Last summer I wrote about an episode from the UChannel Podcast in which Professor Richard W. Bulliet spoke about the outlook for the Islamic Republic of Iran. The bottom-line of his speech was that Iran was hardly as stable as we'd think and the key moment for its direction were to be the elections expected in March 2009.
Since then, I have been on the lookout for more on Iran and for indicators what to expect at these elections. Consequently, a recent issue of the LSE Events Podcast titled The Islamic Republic of Iran After 30 Years drew my attention. The speaker at the London School of Economics was Professor Fred Halliday. There was little talk of what to expect the coming elections, but more so about the stability of the Iranian revolution after 30 years.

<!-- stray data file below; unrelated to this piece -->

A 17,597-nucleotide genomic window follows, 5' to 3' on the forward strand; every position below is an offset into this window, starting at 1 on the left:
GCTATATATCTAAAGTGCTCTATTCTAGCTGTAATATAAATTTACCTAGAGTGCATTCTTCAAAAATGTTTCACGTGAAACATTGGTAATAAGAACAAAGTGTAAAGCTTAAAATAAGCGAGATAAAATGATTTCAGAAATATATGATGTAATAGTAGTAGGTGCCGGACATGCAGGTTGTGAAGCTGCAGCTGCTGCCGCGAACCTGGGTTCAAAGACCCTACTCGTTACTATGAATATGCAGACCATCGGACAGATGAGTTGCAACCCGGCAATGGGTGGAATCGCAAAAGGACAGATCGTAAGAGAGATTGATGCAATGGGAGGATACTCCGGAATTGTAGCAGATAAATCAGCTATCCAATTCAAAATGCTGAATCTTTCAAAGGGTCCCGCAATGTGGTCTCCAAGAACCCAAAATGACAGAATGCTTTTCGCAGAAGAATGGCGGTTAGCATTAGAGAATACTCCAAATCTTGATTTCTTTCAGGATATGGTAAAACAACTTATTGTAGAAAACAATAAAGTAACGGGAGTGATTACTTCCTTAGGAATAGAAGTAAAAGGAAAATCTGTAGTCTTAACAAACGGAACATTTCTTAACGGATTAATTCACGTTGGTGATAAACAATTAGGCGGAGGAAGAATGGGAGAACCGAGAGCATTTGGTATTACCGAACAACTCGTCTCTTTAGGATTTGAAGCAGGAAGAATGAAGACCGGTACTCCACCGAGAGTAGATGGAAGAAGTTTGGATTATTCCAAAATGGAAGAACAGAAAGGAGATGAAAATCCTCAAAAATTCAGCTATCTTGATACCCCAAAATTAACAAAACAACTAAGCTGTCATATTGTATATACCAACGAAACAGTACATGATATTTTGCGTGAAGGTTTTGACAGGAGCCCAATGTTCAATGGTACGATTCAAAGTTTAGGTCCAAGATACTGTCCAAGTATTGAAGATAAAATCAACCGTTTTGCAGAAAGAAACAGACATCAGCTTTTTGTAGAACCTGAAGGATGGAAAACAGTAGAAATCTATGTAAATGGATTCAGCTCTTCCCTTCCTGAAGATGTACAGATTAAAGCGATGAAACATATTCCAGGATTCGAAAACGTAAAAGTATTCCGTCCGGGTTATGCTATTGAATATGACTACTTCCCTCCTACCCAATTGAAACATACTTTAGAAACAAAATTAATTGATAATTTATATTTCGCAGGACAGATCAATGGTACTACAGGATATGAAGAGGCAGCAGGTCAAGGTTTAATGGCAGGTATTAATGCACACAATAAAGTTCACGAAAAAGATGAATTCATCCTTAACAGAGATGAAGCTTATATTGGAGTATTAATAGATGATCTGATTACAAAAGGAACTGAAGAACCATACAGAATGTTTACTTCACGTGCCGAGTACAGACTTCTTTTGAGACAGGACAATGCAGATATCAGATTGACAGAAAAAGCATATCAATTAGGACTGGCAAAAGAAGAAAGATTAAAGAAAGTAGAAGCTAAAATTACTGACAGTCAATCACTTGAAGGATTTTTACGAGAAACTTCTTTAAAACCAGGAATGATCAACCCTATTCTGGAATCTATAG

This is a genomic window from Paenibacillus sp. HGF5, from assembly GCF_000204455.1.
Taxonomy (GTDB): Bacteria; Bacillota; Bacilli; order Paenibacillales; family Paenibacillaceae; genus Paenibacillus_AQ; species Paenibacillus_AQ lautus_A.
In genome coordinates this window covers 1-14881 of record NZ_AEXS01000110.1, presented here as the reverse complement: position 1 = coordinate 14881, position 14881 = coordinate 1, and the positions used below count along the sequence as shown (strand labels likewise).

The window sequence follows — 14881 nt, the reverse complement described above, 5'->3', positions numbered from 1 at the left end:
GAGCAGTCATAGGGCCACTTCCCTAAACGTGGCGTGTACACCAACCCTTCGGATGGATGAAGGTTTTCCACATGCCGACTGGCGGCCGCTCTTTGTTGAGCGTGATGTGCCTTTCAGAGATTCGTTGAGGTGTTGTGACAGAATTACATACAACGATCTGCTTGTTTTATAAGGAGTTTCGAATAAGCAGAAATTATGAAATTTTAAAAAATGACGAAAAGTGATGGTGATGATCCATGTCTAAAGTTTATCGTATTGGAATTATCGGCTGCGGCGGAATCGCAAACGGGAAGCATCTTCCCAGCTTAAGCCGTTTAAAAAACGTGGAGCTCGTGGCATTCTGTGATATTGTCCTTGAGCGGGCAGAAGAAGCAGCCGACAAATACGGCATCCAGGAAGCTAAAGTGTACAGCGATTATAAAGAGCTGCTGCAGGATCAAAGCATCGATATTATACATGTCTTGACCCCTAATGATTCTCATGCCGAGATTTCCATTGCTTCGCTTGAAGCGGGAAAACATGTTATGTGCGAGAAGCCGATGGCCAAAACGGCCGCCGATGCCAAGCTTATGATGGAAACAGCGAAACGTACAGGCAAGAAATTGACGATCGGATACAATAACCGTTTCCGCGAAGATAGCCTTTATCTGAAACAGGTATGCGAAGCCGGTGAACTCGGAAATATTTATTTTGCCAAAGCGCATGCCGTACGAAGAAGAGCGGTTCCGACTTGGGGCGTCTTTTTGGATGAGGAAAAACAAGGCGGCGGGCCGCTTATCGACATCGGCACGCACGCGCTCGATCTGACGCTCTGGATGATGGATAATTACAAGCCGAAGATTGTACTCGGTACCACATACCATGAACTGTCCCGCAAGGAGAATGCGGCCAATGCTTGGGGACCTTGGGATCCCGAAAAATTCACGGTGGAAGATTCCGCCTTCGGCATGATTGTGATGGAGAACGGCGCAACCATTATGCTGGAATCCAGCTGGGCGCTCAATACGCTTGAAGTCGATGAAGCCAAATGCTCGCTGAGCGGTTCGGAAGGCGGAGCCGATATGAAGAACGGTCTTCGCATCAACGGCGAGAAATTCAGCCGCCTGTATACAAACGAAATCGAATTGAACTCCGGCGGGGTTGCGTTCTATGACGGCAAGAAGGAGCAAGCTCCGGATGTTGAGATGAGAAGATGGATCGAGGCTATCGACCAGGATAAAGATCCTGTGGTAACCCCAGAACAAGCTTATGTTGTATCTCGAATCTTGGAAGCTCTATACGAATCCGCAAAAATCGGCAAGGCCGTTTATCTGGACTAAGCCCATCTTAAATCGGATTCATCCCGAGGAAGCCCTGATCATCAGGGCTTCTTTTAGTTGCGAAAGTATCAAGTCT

Other than Bulliet, Halliday is arguing that the Iranian revolution is much more resilient than we thought. Halliday touches upon the same problems as Bulliet: Iran's diversity, the economic distress, the international isolation and the suppressed modernity. In Halliday's narrative however, the tensions are dealt with very well and he emphasizes the political tradition in which Iran stands, a tradition of nationhood, as opposed to for example Afghanistan where the traditional structure is tribal rather than national. Halliday's bottom line seems to be that the Iranian revolution will survive whatever outcome of the elections.
More LSE Events:
Science and Religion,
The Post-American World,
Reparing Failed States.